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PATH Consumer Case Study
Looking for Shelter from the Storm
Transplanted Floridians Find Greater Storm-Resistance and Energy Efficiency
Notable Features in the Wiles' Home
When they moved into their first home in Florida in December 2003, retirees Randy and Karen Wiles were just happy to be in the sun, away from the snowdrifts of Buffalo, New York.
But they discovered Florida sunshine can come at a price when Hurricane Charley hit the Gulf Coast a few months later. The Wiles' new home was out of the hurricane's direct path and suffered minimal damage, but the broader devastation in the area left a permanent impression on the couple.
[IMAGE: The Wiles home is ENERGY STARŪ qualified, which means it is at least 15 percent more energy efficiency than homes built to the 2006 International Energy Conservation Code.]
The Wiles Story
"That house held up quite well, but then we didn't get hit anything like they did down in Punta Gorda," Randy Wiles says. "Hurricane Charley made me think about storm-resistant building. I started to research the technologies and techniques available to build a more durable and efficient home."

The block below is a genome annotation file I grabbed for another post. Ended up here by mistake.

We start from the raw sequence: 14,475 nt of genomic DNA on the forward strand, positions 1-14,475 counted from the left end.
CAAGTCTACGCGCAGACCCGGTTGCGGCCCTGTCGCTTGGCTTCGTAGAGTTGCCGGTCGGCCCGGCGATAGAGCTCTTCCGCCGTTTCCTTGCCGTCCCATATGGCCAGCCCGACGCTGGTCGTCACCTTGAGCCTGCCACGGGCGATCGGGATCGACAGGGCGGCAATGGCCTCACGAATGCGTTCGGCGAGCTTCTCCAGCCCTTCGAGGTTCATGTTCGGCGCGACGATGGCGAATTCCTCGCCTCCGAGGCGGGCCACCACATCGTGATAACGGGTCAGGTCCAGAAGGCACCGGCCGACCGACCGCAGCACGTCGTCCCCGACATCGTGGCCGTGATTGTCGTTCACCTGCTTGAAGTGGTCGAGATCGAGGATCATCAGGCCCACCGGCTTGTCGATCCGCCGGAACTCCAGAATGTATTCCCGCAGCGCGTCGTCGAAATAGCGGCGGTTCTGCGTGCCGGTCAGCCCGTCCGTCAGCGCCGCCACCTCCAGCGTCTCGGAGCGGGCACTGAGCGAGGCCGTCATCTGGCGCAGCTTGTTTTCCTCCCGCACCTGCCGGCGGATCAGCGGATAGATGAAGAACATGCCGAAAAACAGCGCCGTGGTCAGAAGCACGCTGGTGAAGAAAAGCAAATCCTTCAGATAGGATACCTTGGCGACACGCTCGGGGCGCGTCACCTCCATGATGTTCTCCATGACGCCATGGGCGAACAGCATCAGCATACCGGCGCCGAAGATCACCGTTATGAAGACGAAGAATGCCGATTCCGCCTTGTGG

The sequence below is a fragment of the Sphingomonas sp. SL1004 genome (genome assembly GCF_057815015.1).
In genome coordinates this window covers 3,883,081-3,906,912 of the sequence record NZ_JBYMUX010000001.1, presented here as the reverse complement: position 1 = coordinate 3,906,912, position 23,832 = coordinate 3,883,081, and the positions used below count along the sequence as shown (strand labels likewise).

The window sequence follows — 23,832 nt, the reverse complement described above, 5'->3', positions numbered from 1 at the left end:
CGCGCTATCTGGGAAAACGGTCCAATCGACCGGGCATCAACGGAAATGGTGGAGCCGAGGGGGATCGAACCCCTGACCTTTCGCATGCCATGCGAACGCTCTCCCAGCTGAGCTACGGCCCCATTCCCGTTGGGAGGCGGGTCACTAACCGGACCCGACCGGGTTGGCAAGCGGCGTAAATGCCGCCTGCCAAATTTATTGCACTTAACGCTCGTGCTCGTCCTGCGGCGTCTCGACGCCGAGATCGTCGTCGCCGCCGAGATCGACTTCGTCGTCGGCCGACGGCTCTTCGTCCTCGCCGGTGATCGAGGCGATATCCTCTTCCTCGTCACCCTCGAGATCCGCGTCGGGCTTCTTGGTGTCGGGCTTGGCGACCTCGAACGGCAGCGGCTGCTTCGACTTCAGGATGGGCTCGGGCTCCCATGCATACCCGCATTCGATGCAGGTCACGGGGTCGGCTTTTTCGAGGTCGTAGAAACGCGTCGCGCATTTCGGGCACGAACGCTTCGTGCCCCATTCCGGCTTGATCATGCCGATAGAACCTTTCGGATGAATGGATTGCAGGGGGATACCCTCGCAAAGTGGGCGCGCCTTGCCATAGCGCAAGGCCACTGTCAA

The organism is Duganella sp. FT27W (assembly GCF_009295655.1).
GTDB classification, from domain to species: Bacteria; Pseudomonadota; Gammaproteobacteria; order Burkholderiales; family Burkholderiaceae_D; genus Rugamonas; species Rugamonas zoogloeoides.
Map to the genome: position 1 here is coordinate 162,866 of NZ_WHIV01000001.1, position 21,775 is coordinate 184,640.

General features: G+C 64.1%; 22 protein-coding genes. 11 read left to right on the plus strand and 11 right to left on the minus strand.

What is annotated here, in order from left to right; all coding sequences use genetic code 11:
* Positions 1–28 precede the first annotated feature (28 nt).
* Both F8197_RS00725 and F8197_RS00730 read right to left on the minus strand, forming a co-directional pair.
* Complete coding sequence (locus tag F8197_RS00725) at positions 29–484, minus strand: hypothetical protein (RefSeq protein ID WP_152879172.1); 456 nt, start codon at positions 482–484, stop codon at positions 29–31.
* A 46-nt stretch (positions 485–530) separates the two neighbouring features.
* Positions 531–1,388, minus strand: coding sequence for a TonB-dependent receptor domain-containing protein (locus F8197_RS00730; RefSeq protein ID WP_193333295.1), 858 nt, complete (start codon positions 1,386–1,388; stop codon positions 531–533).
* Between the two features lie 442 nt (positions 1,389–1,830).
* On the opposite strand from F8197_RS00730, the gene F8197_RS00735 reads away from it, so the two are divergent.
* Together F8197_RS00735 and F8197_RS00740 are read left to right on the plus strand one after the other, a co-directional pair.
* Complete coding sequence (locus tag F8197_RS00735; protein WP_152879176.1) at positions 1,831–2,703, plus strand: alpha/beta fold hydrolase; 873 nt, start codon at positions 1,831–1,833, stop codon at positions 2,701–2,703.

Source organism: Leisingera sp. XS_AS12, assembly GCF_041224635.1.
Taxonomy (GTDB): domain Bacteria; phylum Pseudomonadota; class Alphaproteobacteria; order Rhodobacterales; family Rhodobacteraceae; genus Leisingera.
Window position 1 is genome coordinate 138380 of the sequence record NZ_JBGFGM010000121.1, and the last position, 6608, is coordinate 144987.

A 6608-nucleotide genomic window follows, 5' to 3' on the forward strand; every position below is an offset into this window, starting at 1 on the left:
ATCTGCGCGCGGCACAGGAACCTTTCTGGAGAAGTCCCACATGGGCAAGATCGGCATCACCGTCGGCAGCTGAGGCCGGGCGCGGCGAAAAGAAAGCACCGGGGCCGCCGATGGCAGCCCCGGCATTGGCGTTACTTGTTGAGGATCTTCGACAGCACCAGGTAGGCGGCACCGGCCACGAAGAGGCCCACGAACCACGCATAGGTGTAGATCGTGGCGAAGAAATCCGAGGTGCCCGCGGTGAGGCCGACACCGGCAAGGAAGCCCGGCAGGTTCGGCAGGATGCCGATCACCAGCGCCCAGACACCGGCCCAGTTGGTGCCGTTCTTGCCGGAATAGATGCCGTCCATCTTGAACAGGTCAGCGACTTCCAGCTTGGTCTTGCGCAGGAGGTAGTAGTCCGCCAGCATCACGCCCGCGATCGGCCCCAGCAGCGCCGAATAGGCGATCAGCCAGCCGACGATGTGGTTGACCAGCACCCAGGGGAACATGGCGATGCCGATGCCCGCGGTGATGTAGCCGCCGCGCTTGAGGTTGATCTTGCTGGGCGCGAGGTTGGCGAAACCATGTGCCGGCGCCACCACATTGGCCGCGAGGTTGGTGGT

"We have no background in construction. We've had a few houses built over the years and watched how they do it. We learned from mistakes with previous builders. I wanted to be a little more hands-on this time around. So I used the Internet, did a lot of reading, and I talked to a lot of different people. It seems like everybody has got a different way of doing it."
"I wasn't really happy with the block house. It conducts an awful lot of heat. So I read up on panels, it seemed like a better way to go and a better way to build. It seems sturdier and faster."
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Content updated on 3/3/2008
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